Notes, memos, appendices, footnotes, scribbles, amendments, initials, acronyms…words, words, words…written and then typed. I’ve had a week or so of (attempted) audio transcribing and analysis of all the China interviews. To be honest, I’m actually struggling a bit as other things have taken over, such as funding, exhibition and job applications (which take forever), interview prep, and of course like everyone…life. Life takes over sometimes and courtesy of a few happenings I’ve lost a little faith in the world this past week. How do you retrieve conscious effortlessness and confidence again? Although, I’ve always been a thinker…so maybe it’s not effortless. I think it’s one of the pitfalls of having a creative mind. Also, my tummy has been giving me grief and gyp today (I like the word gyp), most likely because of all that’s ahead. Anyway, enough of this speak.
I have somehow through various sources become very interested in the work of the Chinese collaborative partnership and photography duo ‘Birdhead’ since coming across their work at the Chinese Arts Centre, Manchester, in 2009, and also from the invitation I received from the Thomas Erben Gallery for the show ‘FOCUS SHANGHAI’, a group exhibition they were recently included as part of back in November and December 2010. I think it’s because of the spontaneous quality to their practice in the mediums of video and photography, and the examination of the “pace of change in the city, one which leaves no time for questions or hesitation”…this got me thinking about themes for the “evaluation in practice” or curatorial platform strand to my PhD…about temporality, frenetic temporality, global temporality…disposable artistic practice created frenetically. I’m just thinking out loud.
So in terms of what I’ve transcribed, I’ve done Colin Chinnery, Davide Quadrio, Sun Ning and Claudia Albertini from Platform China, and Karen Smith. Through re-familiarising myself with these conversations, where to be honest I sometimes went off on MASSIVE unrelated tangents, I have managed to highlight key themes and possible chapters for my PhD thesis. It has made me get a little faith and happiness back in my research again.
Last night, I attended, with two of my colleagues from Wolverhampton Art Gallery, the event ‘What is British Art?’ presented by the Art Fund’s Director Stephen Deuchar. I seem to be forgetting to take my camera with me lately so I have no visually records of this event. Stephen used to be the Director of Tate Britain for many, many years and is an incredibly knowledgeable, articulate, focussed and engaging speaker. You could certainly see his passion and love for his cause, which in turn makes you realise your own love for your subject. When we arrived, Zoe, Zoe and I realised we were the youngest people there by at least 30 or so years, and I’m not exaggerating. As Stephen was speaking about what he saw as now “International” British Art, the ethos of the Art Fund and his top ten favourite British Art artworks, he referred to them almost as his desert island discs that would vary each time he presents, we had small conversations, largely agreeing with what Stephen had to say. A few members of the audience sh-ed us or glared with disapproving looks. Stephen was also bombarded with very “traditionally” and slightly closed-minded questions directed at his views on specific controversial artists. I suppose they just want to see how their money is spent and why. Stephen was fantastic about the justification of investment in a range of arts. Stephen did also mention that along with the loss of gallery and museum staff, he saw that 2011 would see the closure of galleries and museums. It kind of hit home a little then as to the state of the arts in the UK at the moment. Which ones will have to close? Not very reassuring.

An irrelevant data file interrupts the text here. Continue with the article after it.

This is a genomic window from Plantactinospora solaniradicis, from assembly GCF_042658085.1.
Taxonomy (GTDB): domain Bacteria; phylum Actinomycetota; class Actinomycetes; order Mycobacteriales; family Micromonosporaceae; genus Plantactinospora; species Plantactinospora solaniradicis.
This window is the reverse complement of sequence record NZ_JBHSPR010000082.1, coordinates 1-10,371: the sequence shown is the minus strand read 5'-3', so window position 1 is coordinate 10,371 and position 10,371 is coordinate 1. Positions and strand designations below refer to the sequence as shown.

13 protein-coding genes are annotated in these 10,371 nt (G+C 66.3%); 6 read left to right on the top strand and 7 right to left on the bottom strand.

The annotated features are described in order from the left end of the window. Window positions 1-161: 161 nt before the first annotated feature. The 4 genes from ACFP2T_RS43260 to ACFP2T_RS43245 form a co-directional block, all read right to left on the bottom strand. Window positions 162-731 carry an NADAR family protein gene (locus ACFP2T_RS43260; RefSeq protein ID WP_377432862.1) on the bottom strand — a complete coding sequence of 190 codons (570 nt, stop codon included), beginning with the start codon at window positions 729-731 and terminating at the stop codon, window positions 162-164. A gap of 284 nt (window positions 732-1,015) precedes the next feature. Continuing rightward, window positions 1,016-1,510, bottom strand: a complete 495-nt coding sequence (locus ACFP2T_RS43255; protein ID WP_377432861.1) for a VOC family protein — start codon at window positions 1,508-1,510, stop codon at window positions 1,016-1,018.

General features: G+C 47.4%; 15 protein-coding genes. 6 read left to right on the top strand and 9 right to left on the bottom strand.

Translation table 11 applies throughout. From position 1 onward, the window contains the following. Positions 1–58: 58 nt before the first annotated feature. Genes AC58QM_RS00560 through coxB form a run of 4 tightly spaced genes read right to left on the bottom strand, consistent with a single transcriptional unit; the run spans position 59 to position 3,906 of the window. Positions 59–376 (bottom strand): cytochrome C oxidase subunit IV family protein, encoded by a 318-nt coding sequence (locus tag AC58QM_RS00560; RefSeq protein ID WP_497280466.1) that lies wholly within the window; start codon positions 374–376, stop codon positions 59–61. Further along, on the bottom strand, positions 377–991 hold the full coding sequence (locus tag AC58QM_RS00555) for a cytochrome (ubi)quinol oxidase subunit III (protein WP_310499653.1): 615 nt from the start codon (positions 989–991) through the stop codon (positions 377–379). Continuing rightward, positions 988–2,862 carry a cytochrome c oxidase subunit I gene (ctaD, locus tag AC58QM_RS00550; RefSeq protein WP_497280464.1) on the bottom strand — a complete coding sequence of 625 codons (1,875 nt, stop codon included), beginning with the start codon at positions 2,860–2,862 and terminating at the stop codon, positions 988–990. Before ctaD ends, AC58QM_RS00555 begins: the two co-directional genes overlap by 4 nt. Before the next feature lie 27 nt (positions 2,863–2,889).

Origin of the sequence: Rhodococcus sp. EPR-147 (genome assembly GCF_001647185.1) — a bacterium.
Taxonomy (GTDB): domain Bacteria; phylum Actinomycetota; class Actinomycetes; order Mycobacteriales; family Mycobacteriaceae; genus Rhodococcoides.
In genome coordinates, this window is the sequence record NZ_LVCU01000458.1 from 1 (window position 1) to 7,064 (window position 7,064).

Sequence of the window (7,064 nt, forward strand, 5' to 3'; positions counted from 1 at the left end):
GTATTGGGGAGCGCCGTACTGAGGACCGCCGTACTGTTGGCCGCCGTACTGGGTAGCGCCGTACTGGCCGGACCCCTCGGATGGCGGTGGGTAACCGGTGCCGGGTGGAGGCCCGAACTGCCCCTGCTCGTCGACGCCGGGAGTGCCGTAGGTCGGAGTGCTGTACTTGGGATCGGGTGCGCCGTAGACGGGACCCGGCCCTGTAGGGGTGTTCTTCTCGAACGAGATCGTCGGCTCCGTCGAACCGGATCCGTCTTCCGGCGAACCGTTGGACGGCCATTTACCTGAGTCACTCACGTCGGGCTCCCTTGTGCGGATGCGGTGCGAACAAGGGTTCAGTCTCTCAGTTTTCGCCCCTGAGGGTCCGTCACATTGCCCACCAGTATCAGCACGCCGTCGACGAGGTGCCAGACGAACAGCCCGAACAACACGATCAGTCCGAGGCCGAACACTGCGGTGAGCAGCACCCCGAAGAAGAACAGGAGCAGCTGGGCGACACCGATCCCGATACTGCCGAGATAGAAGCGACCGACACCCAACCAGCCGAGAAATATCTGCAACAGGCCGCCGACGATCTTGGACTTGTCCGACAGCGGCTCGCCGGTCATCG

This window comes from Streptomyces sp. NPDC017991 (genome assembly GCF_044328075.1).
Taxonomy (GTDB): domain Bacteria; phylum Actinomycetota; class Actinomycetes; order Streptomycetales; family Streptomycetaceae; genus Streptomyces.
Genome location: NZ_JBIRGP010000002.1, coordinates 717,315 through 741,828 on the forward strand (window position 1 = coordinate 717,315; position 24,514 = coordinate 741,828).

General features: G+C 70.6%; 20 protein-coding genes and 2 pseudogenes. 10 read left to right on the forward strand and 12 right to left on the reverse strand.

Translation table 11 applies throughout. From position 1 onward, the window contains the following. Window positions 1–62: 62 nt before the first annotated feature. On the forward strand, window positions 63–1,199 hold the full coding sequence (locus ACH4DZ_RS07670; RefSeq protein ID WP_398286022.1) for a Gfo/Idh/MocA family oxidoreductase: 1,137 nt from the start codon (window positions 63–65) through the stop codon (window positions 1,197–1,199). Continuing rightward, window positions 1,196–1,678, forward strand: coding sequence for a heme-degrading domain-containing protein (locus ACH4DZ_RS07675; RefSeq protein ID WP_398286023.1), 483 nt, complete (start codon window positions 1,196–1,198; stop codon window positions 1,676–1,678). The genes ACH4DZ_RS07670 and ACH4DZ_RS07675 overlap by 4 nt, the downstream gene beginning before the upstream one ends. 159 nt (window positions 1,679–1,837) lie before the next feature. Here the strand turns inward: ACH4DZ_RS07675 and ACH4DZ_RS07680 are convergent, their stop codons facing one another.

So in March this year, I am presenting a paper at the ‘type writing’ one-day symposium at Birmingham Institute of Art and Design. They have recently launched a new website called ‘the typographic hub’ as part of the build up to the symposium and its a rather nicely designed site. Also, the program of lectures and speaker line-up for the symposium can be downloaded here. I’ve still got to make a typewriter related piece of work for this conference so I’d better get my thinking cap on asap.
Tomorrow, I am attending my first meeting with all those involved with the ‘Asia Triennial Manchester 2011’ to see how my PhD research could link in with and compliment the off-site events programming. I think there’s been preliminary talks into a curatorial lab and an international symposium in four locations. I am very excited about this opportunity as it could do a lot for my professional development in addition to my research. Fingers crossed it will be a very fruitful morning. I’ll feedback in the next post.
Whilst looking through the latest Artprice guide, ‘The Contemporary Art Market in Asia’ (you can download a copy here) I was actually shocked to see this…that China had the second largest contemporary auction sales turnover in 2009/10. The UK is now third. Also, in 2009 Asia’s total auction revenue was substantially higher than USA’s for the first time ever. The guide is a little statistic heavy as expected but it gives you a good overall insight into to whats been happening. What will the next financial year hold?